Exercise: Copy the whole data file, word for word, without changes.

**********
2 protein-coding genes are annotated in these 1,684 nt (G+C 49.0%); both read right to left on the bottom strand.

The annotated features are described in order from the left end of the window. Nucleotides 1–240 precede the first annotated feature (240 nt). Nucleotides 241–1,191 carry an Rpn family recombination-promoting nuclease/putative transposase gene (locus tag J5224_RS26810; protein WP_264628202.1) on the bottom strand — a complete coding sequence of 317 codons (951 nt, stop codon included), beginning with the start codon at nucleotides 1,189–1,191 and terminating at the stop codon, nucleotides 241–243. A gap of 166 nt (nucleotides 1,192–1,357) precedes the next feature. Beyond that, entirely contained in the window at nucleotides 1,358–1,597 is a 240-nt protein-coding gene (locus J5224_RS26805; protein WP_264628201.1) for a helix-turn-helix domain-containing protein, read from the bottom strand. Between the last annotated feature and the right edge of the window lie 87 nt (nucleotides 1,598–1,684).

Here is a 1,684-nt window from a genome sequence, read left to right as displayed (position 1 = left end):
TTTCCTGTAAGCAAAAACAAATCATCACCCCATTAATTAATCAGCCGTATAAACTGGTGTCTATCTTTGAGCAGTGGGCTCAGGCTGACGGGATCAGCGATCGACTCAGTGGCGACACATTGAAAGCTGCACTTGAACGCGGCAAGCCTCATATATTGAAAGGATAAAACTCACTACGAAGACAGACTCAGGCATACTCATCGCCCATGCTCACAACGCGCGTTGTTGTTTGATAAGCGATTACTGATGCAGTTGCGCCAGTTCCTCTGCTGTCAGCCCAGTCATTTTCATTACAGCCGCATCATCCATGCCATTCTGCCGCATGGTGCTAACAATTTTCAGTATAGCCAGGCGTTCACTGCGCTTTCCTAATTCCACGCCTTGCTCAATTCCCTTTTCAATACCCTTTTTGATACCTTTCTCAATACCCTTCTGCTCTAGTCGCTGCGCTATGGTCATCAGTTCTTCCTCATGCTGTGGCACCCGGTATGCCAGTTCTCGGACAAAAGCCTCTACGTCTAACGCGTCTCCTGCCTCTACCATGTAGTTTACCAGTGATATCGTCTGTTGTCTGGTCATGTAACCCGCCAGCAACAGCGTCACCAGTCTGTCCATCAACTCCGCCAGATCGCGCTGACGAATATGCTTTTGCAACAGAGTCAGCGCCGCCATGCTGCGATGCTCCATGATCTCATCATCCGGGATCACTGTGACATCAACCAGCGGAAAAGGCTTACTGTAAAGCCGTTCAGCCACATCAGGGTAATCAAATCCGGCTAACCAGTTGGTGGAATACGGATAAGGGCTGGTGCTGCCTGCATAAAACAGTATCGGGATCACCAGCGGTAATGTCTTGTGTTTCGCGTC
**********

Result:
2 protein-coding genes are annotated in these 1,684 nt (G+C 49.0%); both read right to left on the bottom strand.

The annotated features are described in order from the left end of the window. Nucleotides 1–240 precede the first annotated feature (240 nt). Nucleotides 241–1,191 carry an Rpn family recombination-promoting nuclease/putative transposase gene (locus tag J5224_RS26810; protein WP_264628202.1) on the bottom strand — a complete coding sequence of 317 codons (951 nt, stop codon included), beginning with the start codon at nucleotides 1,189–1,191 and terminating at the stop codon, nucleotides 241–243. A gap of 166 nt (nucleotides 1,192–1,357) precedes the next feature. Beyond that, entirely contained in the window at nucleotides 1,358–1,597 is a 240-nt protein-coding gene (locus J5224_RS26805; protein WP_264628201.1) for a helix-turn-helix domain-containing protein, read from the bottom strand. Between the last annotated feature and the right edge of the window lie 87 nt (nucleotides 1,598–1,684).

Here is a 1,684-nt window from a genome sequence, read left to right as displayed (position 1 = left end):
TTTCCTGTAAGCAAAAACAAATCATCACCCCATTAATTAATCAGCCGTATAAACTGGTGTCTATCTTTGAGCAGTGGGCTCAGGCTGACGGGATCAGCGATCGACTCAGTGGCGACACATTGAAAGCTGCACTTGAACGCGGCAAGCCTCATATATTGAAAGGATAAAACTCACTACGAAGACAGACTCAGGCATACTCATCGCCCATGCTCACAACGCGCGTTGTTGTTTGATAAGCGATTACTGATGCAGTTGCGCCAGTTCCTCTGCTGTCAGCCCAGTCATTTTCATTACAGCCGCATCATCCATGCCATTCTGCCGCATGGTGCTAACAATTTTCAGTATAGCCAGGCGTTCACTGCGCTTTCCTAATTCCACGCCTTGCTCAATTCCCTTTTCAATACCCTTTTTGATACCTTTCTCAATACCCTTCTGCTCTAGTCGCTGCGCTATGGTCATCAGTTCTTCCTCATGCTGTGGCACCCGGTATGCCAGTTCTCGGACAAAAGCCTCTACGTCTAACGCGTCTCCTGCCTCTACCATGTAGTTTACCAGTGATATCGTCTGTTGTCTGGTCATGTAACCCGCCAGCAACAGCGTCACCAGTCTGTCCATCAACTCCGCCAGATCGCGCTGACGAATATGCTTTTGCAACAGAGTCAGCGCCGCCATGCTGCGATGCTCCATGATCTCATCATCCGGGATCACTGTGACATCAACCAGCGGAAAAGGCTTACTGTAAAGCCGTTCAGCCACATCAGGGTAATCAAATCCGGCTAACCAGTTGGTGGAATACGGATAAGGGCTGGTGCTGCCTGCATAAAACAGTATCGGGATCACCAGCGGTAATGTCTTGTGTTTCGCGTC